David Prosser: Lessons for Britain from the Galleon insider trading scandal


Outlook It took the jury three weeks, but in the end, the Feds got their man. And in securing a guilty verdict on each count levelled against the hedge fund boss Raj Rajaratnam, the US District Attorney Preet Bharara has sent a powerful message to Wall Street. Despite their protests that the line has become blurred, financiers should be perfectly capable of distinguishing between investment research (legal) and privileged information (illegal). Those who cross the line should expect to find investigators emboldened by this verdict.

The Rajaratnam case might also be the cue for some soul-searching in this country. The Financial Services Authority has invested much more time and energy in routing out insider dealing over the past three years. Quite right too. But though the chief City regulator has secured 11 convictions since rediscovering the crime, it has yet to prosecute a case on anything like the scale of Galleon.

To set the FSA's track record in context, in its biggest case so far, Christian Littlewood, the former fund manager who was convicted of insider dealing along with his wife earlier this year, made a profit of £500,000 from illicit trades. The charges against Rajaratnam related to investments that generated profits of more than £38m.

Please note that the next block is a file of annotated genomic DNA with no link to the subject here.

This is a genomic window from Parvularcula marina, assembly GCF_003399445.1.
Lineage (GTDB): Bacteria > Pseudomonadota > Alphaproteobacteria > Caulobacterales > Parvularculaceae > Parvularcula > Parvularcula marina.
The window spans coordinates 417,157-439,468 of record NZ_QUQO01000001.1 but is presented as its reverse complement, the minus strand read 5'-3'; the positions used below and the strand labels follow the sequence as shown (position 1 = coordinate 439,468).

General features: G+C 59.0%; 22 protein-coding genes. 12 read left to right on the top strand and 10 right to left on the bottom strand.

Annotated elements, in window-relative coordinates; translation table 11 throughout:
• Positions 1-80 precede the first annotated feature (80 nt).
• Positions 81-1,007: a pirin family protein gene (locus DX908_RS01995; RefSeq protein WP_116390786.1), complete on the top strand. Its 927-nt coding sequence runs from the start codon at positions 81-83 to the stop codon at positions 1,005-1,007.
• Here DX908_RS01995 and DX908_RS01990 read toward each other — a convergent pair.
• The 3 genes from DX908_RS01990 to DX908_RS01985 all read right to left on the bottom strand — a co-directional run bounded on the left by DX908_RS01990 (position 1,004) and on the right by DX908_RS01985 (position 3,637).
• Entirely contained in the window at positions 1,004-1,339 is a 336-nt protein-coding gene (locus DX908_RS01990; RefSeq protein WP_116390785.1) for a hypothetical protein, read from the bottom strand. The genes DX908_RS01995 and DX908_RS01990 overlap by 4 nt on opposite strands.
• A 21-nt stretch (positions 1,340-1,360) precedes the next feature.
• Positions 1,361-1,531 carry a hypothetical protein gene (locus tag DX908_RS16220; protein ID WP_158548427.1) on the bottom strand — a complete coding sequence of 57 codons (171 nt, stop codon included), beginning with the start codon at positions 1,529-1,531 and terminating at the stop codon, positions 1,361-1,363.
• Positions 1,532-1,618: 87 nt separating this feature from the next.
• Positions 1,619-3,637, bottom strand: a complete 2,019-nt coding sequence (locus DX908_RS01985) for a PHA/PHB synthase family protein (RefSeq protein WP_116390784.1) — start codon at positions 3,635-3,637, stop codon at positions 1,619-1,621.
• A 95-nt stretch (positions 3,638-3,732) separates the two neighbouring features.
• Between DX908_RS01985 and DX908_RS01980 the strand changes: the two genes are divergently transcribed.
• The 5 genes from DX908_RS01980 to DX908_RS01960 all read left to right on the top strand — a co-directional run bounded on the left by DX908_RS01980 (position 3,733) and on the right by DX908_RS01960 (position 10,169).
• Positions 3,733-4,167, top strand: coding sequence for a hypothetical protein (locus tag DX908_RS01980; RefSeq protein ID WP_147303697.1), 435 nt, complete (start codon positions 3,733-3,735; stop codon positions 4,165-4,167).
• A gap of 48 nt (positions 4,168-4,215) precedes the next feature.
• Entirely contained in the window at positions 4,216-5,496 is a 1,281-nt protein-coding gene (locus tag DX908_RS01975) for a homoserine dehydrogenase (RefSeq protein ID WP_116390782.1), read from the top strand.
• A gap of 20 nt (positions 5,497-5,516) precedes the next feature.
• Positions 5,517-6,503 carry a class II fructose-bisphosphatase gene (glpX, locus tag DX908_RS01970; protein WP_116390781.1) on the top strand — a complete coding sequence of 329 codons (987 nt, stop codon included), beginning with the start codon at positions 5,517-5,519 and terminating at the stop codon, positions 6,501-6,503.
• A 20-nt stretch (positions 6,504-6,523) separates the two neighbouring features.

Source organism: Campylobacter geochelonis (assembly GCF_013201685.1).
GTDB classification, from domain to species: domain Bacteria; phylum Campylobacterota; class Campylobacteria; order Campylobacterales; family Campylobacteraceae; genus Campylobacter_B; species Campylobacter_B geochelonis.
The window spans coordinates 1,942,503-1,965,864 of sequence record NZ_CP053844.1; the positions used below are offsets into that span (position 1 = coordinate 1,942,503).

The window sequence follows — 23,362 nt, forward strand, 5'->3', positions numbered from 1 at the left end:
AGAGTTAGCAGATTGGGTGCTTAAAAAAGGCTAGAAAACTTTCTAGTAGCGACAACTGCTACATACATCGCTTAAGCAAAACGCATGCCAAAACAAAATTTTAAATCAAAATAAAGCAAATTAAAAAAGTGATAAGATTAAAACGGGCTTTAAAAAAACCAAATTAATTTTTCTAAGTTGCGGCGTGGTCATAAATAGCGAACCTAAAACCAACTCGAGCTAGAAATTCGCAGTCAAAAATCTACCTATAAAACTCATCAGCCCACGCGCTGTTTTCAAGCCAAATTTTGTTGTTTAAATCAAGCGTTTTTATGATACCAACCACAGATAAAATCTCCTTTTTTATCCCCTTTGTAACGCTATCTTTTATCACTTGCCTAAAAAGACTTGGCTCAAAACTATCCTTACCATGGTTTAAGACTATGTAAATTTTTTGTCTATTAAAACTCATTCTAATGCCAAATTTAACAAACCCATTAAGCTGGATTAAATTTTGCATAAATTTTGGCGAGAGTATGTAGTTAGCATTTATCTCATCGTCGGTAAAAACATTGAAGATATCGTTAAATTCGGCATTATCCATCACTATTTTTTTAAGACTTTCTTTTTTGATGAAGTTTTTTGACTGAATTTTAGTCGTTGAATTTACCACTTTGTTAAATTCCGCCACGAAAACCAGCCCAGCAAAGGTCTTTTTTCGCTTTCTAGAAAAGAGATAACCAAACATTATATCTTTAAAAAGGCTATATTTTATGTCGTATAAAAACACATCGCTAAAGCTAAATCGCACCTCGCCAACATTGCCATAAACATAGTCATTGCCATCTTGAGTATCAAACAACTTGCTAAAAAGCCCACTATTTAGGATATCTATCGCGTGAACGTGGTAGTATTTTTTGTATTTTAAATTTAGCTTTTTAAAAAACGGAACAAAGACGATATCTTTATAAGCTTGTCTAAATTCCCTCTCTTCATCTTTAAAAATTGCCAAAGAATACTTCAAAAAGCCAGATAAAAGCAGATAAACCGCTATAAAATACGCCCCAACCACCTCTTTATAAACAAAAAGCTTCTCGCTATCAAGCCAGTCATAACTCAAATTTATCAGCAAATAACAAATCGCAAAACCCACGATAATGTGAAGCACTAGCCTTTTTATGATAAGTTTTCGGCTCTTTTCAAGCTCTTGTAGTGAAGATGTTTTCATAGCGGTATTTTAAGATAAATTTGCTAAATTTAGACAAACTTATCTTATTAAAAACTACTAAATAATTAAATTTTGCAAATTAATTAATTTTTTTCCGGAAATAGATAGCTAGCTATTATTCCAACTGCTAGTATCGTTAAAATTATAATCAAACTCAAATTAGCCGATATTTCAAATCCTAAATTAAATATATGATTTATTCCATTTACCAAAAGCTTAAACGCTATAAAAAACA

Is this because Britain does not have any big-time criminals making money in the City thanks to inside information? It would be nice to think so, but almost certainly naive. We just haven't caught them – indeed, the consistent characteristic of all those convicted so far in the FSA's crackdown has been small-time amateurism.

Given more time and greater resources, regulators stand a chance of netting some bigger fish. The worry is that neither may be forthcoming when the regulator is restructured and replaced with the Financial Conduct Authority at the end of next year.

Note that the top job at the new body has gone not to the stand-out candidate from the FSA – Margaret Cole, the enforcement director to whom the credit for better results on insider dealing belongs – but to Martin Wheatley, who has spent the last five years running Hong Kong's Securities and Futures Commission (though he too has a good record on cracking insider trading scandals).

In any case, even if the FCA is properly funded, it may not get the results now being seen in the US, where the use of plea-bargaining is routinely used to persuade the small fry to testify against the really big crooks. That would require a change of the law. So too would longer jail sentences – insider dealing in the UK carries a maximum jail term of only seven years.

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